Three of the Unicorn Tapestries in the Cloisters depict the fruit.

Medlars fell from favor in the 20th century, when more convenient late-ripening fruits became abundant.

With their need for bletting, medlars are not exactly fast food.

Lucy Tolmach, the director of horticulture at the Filoli Center, a National Trust for Historic Preservation property in Woodside, California, bletted some medlars by placing freshly harvested fruits stem-down on wood trays covered with straw, and stored them in a cool, humid cellar.

Three weeks later, they were soft and plump, like little baked apples. To eat, bite holes in the skins and suck out the custardy pulp.

Several dozen varieties exist, but differ little in taste. "Japanese medlars" are actually loquats, a related species that ripens in spring.

In the United States medlar trees mostly grow in private gardens, but two farmers in the Northeast recently put in small plantings.

Ezekiel Goodband, the manager of Scott Farm in Dummerston, Vermont, planted 30 medlar trees.

"There are lots of closet medlar people out there," Mr. Goodband said last month while showing three-year-old medlar trees just starting to bear.

Six years ago Raymond Tousey of Germantown, N.Y., grubbed his money-losing commercial apple orchard and planted specialty fruits, including 25 medlars. He sells the fruit at the Rhinebeck farmers market.

Persuading fancy New York City markets to offer medlars has proven more difficult.

Last year Steven McKay, a Cornell University extension agent who works with Mr. Tousey, took a flat of medlars to the produce manager of Eli Zabar's Vinegar Factory.

"I called later, and he said that Eli didn't want those ugly things in his store," he said.

Just last week, however, Wylie Dufresne, the chef of WD-50, who had been searching for medlars for years based on their reputation alone, ordered a shipment from Mr. McKay.

"We're always on the lookout for new ingredients, and the flavor profile sounds really intriguing," he said.

Most demand for medlars in this country comes from immigrants familiar with them from their homelands.

In Iran, medlars, called "azgil," grow wild in the forests near the Caspian Sea and are sold from street-corner carts.

Iranian markets in Los Angeles are clamoring for the fruit and are willing to pay $3 or $4 a pound, said James Shahbazian, who grows 15 medlar trees in Turlock, California.

Last week Elio Dal Molin, a retired stonemason in Silver Spring, Md., who comes from the Friuli region of Northern Italy, ordered 70 pounds of medlars from One Green World, an Oregon source.

What was he doing with all that fruit?

"I'll eat them myself," he said.

"Medlars where I come from were a big thing. We used them to flavor wine. But I never see them in stores."

Now maybe he will. So it goes in today's produce market: In time, everything old is new again.
____________________


How To Get Medlars

Medlars and medlar trees and jelly are available from several sources.

Raymond Tousey, Rhinebeck, New York Farmers' Market, municipal parking lot, East Market Street, Sundays 10 a.m. to 2 p.m., through November 21; medlars, three for $1.

One Green World, Molalla, Oregon. (877) 353-4028; medlar trees ($21.95 each, plus $9.50 shipping); fruits, through November 24, two pounds by second-day delivery, $24.95.

Scott Farm, 707 Kipling Road, Dummerston, Vermont. (802) 254-6868. Call for availability and prices.

One Saint James Green, Southwold, England, www.numberonestjamesgreen.co.uk or 011-44-1502-726-039. Tiptree medlar jelly by mail order, 340 grams (about 12 ounces) for about $11, including shipping.

November 17, 2004 at 12:01 PM | Permalink | Comments (2) | TrackBack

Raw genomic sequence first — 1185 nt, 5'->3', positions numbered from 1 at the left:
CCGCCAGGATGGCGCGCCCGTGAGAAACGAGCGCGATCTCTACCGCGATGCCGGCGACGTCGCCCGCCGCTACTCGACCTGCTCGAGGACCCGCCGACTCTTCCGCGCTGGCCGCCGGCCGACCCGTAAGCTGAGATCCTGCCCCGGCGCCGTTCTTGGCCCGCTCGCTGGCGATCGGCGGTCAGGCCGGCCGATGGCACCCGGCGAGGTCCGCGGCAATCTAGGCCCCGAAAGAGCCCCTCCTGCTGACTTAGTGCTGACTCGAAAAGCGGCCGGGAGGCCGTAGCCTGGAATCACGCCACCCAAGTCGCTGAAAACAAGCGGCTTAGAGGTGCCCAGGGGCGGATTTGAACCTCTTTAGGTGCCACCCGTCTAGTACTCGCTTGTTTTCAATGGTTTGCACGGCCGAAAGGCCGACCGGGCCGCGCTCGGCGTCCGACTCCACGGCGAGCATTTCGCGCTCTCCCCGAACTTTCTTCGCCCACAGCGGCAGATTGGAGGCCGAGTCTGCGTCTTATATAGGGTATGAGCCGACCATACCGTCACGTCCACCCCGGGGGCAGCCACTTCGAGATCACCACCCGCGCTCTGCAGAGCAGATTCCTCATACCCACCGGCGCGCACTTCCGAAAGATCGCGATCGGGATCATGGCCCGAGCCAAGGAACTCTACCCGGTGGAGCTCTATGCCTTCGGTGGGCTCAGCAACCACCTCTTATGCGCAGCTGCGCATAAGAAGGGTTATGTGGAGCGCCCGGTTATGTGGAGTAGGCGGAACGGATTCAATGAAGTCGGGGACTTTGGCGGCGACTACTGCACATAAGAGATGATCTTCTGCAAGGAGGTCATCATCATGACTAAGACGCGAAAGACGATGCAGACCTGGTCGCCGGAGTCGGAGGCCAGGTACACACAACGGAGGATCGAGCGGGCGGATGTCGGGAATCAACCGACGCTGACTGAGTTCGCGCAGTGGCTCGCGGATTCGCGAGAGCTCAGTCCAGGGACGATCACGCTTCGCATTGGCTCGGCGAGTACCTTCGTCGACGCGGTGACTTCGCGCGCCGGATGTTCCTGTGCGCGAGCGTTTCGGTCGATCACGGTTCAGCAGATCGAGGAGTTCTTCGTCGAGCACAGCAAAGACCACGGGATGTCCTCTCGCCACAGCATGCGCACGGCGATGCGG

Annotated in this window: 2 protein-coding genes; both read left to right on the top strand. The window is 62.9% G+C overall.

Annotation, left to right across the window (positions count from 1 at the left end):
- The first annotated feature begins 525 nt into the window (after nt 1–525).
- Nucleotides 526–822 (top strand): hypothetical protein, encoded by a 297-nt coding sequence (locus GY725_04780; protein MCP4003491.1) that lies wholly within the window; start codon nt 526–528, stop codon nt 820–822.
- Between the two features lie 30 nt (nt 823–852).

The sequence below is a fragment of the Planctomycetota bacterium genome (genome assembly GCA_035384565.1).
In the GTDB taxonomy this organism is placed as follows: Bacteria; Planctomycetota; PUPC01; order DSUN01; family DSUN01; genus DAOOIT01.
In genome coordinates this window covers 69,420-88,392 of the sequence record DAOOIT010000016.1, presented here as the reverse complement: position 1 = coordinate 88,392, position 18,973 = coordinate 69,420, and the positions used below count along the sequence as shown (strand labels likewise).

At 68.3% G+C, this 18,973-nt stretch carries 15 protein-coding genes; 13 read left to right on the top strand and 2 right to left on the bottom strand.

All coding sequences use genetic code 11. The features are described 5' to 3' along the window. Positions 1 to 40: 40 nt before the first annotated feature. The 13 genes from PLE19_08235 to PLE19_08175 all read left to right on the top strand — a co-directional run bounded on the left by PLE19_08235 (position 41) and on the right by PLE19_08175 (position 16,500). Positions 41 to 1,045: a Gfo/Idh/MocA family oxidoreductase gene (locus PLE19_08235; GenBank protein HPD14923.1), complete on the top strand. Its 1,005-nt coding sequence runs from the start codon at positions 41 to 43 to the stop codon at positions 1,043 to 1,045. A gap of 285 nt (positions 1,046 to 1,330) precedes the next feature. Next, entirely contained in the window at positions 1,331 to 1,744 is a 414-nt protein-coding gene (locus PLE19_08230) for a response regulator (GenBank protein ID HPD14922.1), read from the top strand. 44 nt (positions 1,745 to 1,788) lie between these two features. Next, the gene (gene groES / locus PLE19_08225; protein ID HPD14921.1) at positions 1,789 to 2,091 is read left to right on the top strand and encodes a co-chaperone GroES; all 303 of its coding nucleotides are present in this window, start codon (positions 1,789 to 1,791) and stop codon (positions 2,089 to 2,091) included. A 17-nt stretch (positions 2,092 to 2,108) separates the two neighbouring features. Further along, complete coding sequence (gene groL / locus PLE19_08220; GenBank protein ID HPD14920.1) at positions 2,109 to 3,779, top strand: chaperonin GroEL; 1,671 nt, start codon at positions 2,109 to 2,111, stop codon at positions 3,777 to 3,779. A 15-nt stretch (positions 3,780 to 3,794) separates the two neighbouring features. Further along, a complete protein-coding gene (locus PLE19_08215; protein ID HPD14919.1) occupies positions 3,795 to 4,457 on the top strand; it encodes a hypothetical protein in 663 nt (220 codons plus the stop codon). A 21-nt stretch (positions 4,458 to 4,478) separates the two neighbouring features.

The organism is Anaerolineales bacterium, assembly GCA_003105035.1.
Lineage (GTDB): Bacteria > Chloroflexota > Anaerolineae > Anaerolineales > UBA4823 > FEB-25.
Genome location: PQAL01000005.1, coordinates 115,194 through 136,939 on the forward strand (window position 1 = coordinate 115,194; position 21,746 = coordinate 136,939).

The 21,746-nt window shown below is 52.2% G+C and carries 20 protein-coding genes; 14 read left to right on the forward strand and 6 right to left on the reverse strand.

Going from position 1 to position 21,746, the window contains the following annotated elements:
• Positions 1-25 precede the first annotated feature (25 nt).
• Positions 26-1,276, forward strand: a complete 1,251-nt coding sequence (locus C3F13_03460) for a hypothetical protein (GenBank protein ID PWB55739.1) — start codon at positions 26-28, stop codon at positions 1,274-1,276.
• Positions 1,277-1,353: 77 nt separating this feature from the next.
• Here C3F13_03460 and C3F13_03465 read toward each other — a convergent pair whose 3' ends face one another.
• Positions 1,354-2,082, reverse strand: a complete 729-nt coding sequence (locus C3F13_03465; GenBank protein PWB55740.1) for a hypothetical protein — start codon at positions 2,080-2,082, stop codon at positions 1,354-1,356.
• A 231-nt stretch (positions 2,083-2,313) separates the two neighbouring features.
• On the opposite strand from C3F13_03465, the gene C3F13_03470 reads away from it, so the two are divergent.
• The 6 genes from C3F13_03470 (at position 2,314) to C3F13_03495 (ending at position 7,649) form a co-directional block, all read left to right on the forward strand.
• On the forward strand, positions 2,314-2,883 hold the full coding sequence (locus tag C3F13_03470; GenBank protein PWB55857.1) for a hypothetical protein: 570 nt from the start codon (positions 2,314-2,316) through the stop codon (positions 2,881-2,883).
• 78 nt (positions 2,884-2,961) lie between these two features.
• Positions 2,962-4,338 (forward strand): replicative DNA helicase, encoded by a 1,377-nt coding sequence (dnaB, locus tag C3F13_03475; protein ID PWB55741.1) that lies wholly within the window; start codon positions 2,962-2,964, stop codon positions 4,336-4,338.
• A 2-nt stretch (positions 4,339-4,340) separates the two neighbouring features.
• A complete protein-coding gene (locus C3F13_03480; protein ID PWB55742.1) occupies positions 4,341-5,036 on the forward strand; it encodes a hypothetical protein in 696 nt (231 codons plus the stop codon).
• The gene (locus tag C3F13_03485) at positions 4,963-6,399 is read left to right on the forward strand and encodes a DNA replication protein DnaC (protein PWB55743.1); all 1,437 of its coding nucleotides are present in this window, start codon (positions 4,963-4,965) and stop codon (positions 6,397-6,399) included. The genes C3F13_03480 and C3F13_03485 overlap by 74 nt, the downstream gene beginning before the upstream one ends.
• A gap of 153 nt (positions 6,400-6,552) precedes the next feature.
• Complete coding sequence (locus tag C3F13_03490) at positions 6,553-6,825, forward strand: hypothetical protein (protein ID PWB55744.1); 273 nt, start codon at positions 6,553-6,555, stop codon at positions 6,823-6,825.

Were dinosaurs gourmets?

Coprolite

A new analysis of coprolites found off Devon Island

Tldevon

above the

Tlarcticmap

Arctic Circle suggests that marine dinosaurs, about 73 million years ago, dined primarily on lobsters, clams, and snails, rather than fish.

But how, you ask, can you identify a coprolite?

You're not the first to ask this question.

Here's an interesting Q & A I found on EnchantedLearning.com:

    Q: How do paleontologists tell the difference between dinosaur poop and other rocks? They look the same to me.
    from Brigid C., Ottawa, Ontario, Canada; July 27, 1999

    A: On the outside, they do look the same and are also made out of rock, but coprolites (fossilized poop) have an internal structure that includes the fossilized digested remains of a meal. For example, a recently found T. rex coprolite included crushed Triceratops bones. A rock wouldn't contain these.

November 17, 2004 at 11:01 AM | Permalink | Comments (0) | TrackBack

Dumb and dumber

Freegift

There are a few redundant phrases that are so lodged in popular parlance, they cannot be eradicated even though those who use them, when informed, say "you're right."

The most common of all: "free gift."

You see it everywhere, even in the fastidiously correct Economist.

I wrote their editor and advertising people, but received silence in return.

Tell you what: pay attention the next couple days to offers, and see if you don't come across this phrase.

It's redundant: all gifts - by definition - are free.

Then there's "repeat the procedure again."

I saw that one this morning, for a mouthguard you fit by biting after boiling.

"Again" is implicit in repeating something.

Another one is "continue on."

"On" is redundant.

Remember, bookofjoe is about simplicity.

But not just a slashing, raw reduction.

As Einstein said, "Everything should be made as simple as possible, but not one bit simpler."

November 17, 2004 at 10:01 AM | Permalink | Comments (2) | TrackBack

Moko revival

Whale_rider_8

Moko - Maori face tattoo - is undergoing a revival.

A growing number of New Zealand Maori, in parallel with their growing political strength, are reaching back to their ancestors as they move toward the future.

Though it hurts like the dickens, and some moderns choose to have a injection from a dentist first, most Maori don't bother.

Moko has left the Maori, however, and become hip: more and more of the wanna-be cool are getting them.

Moko artist Rangi Kipa says society accepts women with moko more easily than men; most people having it done are between 18 and 40.

I look for Madonna to be sporting one any day now.

[via Kirsten Lawson and The Financial Times]

November 17, 2004 at 09:01 AM | Permalink | Comments (0) | TrackBack